Mheh, anything that didn't last, we don't know about.  Nicaragua has many two room brick houses (solid brick with rebar reinforcing) that are built to last, but also built because people expect that their grandchildren will also be poor.  And some houses are build of wood and won't last.  My Philly house was built out of brick seconds, and the plumbing was crap, and some of the jousts weren't in great shape.  Had to also do work on the stairs.  Other things were up to the new landlord when I left.  New landlord took it over as a rental and had a crew who could do the rest of the work.   It was a worker's cottage -- brewery had been at the end of the street, and that was gone.

 

Current rental house is probably early to mid 20th century, split into three smaller houses.  Cinder block.  I got the garage part and a back two story set of two bedrooms.  A  study and kitchen are on the ground floor behind the garage turned livign room, and there's a second floor studio over the kitchen.  Central courtyard has a shed addition for a toilet and shower, now toilet and washing machine.  Cement stucco inside and out.  Wooden floor on the second floor studio, probably wood under the tiled upstairs bedroom.  Whole different set of priorities about houses here.   Houses often get rebuilt and across the street, the owners went up a story and then have a rooftop space above that.  Ground floor is now a two car garage, parked one behind the other.   Someone added a toilet and shower in each of the two back bedrooms, no walls, just shower curtains on poles.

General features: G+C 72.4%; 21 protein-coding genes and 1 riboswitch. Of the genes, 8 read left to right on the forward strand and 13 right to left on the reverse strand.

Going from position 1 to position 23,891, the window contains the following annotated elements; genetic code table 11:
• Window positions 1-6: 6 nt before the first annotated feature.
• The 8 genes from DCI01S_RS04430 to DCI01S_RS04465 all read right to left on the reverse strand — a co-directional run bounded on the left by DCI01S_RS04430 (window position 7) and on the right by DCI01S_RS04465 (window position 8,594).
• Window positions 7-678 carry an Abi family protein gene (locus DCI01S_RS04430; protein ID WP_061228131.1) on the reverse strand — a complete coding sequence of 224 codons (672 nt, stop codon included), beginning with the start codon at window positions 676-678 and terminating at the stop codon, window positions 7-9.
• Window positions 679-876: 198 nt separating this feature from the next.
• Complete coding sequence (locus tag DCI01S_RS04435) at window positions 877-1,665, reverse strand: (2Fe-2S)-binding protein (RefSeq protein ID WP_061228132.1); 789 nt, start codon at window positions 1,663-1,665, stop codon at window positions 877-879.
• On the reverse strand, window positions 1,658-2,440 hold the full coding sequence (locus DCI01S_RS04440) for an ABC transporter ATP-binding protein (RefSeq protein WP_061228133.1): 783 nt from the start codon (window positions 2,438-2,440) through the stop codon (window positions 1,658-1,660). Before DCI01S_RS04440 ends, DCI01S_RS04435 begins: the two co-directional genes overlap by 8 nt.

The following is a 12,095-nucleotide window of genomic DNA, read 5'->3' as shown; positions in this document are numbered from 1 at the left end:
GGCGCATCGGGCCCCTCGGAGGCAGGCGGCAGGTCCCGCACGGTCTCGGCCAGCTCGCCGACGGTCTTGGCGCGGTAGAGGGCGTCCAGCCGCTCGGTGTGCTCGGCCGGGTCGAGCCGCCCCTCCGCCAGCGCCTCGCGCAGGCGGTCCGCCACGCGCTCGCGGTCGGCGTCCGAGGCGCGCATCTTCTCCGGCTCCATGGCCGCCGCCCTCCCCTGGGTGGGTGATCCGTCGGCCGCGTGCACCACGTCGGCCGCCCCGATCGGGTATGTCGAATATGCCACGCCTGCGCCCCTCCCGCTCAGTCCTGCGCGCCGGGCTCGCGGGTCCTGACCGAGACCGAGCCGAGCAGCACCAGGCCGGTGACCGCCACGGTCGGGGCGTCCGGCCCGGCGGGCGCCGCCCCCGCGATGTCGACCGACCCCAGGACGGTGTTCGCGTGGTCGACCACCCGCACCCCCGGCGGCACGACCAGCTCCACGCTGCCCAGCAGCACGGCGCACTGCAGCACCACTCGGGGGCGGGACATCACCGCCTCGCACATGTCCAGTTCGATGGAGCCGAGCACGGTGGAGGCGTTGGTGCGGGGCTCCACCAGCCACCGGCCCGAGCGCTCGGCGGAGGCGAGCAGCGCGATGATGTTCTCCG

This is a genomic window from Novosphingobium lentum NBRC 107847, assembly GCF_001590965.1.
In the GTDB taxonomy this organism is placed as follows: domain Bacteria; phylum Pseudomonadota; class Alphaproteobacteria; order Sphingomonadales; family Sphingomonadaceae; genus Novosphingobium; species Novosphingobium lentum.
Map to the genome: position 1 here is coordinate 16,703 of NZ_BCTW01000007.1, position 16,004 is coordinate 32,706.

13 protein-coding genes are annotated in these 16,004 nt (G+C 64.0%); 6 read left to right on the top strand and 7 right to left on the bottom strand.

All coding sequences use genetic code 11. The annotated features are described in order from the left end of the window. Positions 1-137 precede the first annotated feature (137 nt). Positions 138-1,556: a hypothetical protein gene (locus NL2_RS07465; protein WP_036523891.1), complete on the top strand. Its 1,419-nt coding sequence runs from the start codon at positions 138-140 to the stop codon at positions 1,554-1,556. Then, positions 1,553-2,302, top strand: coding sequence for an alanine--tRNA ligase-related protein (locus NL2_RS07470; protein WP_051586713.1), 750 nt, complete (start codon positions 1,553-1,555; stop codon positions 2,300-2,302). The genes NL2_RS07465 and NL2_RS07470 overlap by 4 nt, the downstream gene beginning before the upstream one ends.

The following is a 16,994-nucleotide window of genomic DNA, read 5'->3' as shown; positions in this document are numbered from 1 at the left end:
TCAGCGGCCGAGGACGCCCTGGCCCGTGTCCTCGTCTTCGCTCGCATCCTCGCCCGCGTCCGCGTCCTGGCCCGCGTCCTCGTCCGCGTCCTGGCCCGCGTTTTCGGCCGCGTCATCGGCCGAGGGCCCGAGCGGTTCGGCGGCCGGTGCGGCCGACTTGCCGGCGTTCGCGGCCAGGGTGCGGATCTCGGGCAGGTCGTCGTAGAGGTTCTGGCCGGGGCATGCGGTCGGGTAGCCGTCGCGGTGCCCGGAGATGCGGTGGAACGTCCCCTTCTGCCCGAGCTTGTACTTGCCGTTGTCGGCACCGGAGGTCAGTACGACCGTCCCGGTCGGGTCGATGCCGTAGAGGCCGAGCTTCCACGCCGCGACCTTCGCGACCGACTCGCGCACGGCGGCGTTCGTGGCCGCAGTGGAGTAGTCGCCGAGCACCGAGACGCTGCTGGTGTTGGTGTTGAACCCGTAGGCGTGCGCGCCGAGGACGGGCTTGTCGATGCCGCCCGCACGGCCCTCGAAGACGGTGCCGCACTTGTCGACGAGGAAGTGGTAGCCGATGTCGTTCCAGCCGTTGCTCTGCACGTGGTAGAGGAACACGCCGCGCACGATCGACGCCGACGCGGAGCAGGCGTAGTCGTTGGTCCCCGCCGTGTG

My impression is that Nicaraguan houses are works in progress. 

My grandson is a missionary in Mexico, in a very poor village. Their rentals are weird also. His wife requested my Dressing recipe to make for Thanksgiving. She had to make it without sage, because no store sold it. 😳 Dressing (stuffing) without sage is..is..unspeakable! 😁 That would be like calling a cone full of pudding an ice cream cone.

Edited by Betty LaRue
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Its amazing how the old techniques stand the test of time, The roof beams Oak with Ash pegs never had a nail in it. The walls were Cob, which was horse hair,straw,trodden chalk and flint, and that old cottage was dead square to within 1/2 inch in length and width. The entrance floor stones were originaly over 3" thick worn down by the thousands of feet over the Eons of years, and the Thatch only needed the top layer renewing very 20 years or so (Norfolk Reed). I was told by a Thatcher the whole roof could last over 100 years depending on the weather.

Couldn't buy anything in B&Q for it though.😁  

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1 hour ago, Bryan said:

 

Similar experience at a similar time. We bought a stone built terraced house without a bathroom, and no piped hot water. Had to use the local bathhouse to take a bath. Horsehair ceilings etc. Cured me of the need to renovate, and with bairns on the way, we subsequently bought new houses. 

 

First child was born at the beginning of our second renovation. She learned to crawl on her hands and feet, not knees, amongst the rubble! We moved again twice after that, extending each property,  until we settled in our current house in 1987. Can’t see us moving again, but who knows........